Verification and validation are indeed a frequent source of confusion and they are often used interchangeably when they shouldn't.
Let's quote IEEE's (free) SWEBOK, page 10-6:
Verification is an attempt to ensure that the product is built correctly, in the sense that the output products of an activity meet
the specifications imposed on them in previous activities.
Validation is an attempt to ensure that the right product is built —that is, the product fulfills its specific intended purpose.
In other words, verification checks that product complies with the requirements, whereas validation checks that the goals are met. Verification is something that you can do. Validation is somewhat where the client or the users have to provide feed-back.
Applied to the requirements, it means (page 1-11):
The requirements may be validated to ensure that the software
engineer has understood the requirements; it is also important to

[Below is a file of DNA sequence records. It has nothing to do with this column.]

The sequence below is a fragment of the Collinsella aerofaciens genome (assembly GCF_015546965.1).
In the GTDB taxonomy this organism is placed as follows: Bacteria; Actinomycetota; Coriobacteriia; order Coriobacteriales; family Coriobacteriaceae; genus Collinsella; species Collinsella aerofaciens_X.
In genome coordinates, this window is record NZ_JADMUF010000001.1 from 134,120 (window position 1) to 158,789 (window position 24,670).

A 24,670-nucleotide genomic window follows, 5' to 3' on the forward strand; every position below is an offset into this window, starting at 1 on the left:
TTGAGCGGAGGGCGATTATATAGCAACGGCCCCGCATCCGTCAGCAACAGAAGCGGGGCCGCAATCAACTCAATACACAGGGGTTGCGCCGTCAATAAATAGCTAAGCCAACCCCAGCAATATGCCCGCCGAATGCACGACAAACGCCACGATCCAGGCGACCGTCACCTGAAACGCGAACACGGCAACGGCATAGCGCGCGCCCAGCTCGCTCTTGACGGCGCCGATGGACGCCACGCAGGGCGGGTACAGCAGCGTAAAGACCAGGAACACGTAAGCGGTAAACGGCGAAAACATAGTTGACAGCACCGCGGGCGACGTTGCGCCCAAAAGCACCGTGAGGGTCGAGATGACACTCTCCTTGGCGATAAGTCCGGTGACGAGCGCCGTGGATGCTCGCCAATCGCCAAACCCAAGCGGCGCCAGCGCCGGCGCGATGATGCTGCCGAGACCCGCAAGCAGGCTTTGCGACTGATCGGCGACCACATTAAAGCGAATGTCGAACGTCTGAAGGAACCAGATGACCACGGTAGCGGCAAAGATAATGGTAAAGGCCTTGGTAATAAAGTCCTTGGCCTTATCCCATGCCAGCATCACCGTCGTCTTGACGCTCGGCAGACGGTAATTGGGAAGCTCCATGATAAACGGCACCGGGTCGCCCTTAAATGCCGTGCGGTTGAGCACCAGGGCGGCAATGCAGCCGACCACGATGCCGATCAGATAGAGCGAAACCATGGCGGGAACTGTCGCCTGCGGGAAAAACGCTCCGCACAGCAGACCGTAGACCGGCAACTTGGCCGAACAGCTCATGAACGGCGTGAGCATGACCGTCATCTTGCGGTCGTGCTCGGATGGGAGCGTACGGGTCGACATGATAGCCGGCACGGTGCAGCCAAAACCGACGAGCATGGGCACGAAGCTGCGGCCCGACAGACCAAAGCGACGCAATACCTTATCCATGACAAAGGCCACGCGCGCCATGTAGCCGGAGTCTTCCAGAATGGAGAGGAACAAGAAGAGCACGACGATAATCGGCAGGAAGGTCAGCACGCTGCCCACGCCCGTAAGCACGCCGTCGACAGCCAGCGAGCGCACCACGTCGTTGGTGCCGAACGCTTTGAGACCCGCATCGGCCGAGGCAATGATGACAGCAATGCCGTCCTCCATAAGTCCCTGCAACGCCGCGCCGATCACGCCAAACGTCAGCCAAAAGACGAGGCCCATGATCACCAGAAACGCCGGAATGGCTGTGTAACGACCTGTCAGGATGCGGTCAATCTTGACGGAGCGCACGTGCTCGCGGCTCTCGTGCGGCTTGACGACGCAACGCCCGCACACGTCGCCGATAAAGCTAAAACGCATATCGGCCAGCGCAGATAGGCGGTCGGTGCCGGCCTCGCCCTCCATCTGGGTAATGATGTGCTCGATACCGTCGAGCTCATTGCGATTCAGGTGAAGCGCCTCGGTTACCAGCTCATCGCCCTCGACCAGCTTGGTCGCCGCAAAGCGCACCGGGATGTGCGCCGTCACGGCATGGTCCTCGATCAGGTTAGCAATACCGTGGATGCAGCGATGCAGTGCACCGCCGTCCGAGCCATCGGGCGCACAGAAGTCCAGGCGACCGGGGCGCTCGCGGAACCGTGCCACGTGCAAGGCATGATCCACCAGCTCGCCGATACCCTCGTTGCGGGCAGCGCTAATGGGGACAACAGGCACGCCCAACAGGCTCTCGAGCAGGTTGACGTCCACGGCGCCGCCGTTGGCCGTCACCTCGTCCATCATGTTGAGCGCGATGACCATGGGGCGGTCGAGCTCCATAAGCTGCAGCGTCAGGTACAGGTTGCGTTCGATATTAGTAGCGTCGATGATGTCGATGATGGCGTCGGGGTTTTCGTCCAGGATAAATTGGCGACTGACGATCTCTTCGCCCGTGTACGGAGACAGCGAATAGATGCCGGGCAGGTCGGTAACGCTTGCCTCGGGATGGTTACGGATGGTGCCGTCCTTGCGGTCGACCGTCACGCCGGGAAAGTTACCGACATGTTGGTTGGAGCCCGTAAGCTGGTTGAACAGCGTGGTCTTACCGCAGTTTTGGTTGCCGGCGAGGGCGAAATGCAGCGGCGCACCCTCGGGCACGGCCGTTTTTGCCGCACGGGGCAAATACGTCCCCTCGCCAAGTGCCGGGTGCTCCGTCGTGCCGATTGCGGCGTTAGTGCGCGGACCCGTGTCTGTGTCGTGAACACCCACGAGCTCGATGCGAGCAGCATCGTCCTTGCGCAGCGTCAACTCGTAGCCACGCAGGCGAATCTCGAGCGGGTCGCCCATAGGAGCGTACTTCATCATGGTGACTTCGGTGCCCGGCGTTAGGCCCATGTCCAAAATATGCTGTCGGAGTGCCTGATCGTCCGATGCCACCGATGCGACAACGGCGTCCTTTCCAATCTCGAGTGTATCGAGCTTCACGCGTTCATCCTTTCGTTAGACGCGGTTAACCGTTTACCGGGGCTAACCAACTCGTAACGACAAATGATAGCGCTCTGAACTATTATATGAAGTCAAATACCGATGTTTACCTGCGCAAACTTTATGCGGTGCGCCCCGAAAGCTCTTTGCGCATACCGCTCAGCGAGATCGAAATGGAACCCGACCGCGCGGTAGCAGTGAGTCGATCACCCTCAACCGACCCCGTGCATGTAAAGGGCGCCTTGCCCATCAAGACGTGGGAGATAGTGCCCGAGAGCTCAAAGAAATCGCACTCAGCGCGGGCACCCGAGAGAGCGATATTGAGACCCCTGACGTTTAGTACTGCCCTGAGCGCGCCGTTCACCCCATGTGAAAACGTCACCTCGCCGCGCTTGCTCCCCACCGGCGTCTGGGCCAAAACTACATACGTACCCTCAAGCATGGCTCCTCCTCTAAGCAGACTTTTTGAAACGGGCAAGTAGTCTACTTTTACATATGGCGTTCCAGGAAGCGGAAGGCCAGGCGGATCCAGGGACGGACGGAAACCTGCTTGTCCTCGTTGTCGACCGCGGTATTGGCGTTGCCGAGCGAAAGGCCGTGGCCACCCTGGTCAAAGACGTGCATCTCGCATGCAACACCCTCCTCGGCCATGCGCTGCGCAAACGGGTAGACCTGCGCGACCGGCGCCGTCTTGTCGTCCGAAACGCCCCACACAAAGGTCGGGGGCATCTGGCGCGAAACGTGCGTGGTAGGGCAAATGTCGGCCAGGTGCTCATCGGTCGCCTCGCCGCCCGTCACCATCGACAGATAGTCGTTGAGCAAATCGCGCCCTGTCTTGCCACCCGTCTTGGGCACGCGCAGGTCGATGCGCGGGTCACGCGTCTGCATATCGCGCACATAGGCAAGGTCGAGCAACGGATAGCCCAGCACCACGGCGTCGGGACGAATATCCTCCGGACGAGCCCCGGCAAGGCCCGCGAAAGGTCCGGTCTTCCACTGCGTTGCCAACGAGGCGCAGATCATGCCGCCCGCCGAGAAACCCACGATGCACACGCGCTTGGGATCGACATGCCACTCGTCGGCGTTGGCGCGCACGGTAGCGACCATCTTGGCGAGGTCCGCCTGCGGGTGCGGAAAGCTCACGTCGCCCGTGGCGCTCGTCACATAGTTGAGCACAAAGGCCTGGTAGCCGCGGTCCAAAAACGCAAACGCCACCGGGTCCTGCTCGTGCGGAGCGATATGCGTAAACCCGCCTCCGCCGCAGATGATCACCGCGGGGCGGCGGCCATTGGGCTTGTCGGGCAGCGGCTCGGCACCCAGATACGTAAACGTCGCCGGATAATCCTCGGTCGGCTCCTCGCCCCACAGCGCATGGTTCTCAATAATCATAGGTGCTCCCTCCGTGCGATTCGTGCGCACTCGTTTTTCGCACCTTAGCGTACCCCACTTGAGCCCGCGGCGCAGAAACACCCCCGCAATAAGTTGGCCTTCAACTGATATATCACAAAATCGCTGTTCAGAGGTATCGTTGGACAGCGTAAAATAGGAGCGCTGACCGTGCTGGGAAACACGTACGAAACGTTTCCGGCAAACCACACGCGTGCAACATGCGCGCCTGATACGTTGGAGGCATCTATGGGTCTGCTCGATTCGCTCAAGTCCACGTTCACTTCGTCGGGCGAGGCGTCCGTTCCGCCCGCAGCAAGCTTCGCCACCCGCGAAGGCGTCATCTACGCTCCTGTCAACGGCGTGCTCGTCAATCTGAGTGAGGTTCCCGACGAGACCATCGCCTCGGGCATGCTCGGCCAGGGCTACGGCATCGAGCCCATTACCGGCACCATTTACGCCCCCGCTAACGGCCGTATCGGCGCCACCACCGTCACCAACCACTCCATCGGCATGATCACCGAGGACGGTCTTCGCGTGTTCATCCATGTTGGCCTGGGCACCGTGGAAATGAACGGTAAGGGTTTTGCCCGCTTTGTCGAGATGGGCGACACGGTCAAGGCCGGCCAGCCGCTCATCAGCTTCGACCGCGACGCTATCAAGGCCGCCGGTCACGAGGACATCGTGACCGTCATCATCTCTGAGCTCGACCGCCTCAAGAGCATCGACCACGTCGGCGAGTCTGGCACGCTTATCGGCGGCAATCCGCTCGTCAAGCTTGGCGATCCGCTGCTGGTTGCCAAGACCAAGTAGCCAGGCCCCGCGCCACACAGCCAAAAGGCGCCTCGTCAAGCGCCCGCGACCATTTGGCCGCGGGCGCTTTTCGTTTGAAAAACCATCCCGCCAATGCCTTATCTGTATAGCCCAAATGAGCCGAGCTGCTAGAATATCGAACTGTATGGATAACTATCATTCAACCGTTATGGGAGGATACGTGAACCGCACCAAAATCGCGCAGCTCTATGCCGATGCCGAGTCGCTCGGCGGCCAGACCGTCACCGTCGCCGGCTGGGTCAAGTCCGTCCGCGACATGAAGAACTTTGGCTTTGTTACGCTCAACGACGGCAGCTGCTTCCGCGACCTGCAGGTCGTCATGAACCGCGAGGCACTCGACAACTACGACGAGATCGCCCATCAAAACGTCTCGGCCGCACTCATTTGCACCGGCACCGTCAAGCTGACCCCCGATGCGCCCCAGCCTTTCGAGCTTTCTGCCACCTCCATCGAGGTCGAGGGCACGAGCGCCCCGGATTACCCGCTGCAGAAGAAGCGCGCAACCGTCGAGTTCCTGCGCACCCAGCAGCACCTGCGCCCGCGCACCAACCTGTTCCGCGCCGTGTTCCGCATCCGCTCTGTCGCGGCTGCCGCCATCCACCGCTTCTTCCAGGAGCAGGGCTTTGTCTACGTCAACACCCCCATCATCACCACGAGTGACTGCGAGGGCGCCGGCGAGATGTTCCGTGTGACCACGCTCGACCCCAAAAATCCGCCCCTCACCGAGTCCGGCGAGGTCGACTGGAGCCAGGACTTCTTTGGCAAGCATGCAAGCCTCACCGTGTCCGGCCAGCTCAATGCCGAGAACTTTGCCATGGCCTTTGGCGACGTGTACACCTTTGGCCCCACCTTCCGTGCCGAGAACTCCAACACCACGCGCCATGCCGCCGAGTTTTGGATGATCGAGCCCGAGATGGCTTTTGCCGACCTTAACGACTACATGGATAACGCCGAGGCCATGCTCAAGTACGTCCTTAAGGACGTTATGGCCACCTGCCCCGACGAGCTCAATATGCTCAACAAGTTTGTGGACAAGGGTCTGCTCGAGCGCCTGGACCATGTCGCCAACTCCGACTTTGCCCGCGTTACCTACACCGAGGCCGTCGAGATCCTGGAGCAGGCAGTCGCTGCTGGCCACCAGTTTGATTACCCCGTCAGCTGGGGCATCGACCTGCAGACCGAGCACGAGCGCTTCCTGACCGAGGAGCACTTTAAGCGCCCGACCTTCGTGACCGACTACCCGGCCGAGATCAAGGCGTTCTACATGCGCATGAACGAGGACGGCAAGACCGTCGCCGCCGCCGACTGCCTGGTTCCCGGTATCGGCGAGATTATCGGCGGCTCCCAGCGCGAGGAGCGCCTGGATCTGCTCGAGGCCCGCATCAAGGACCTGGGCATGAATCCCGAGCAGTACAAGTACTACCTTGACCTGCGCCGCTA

verify that a requirements document conforms to company standards
and that it is understandable, consistent, and complete.
In other words, in the verification you check that the requirements reflect what the user told you, that they are well written and accurate. While you are verifying this you might find ambiguities and clarify them. For the validation, the client or users approves the requirements, confirming that what they understand seems to reflect what they think is needed.
In practice, verification and validation are embedded in the development process. At every step, verification intends to ensures accuracy and compliance with expectations. Validation intends to get a feedback about success.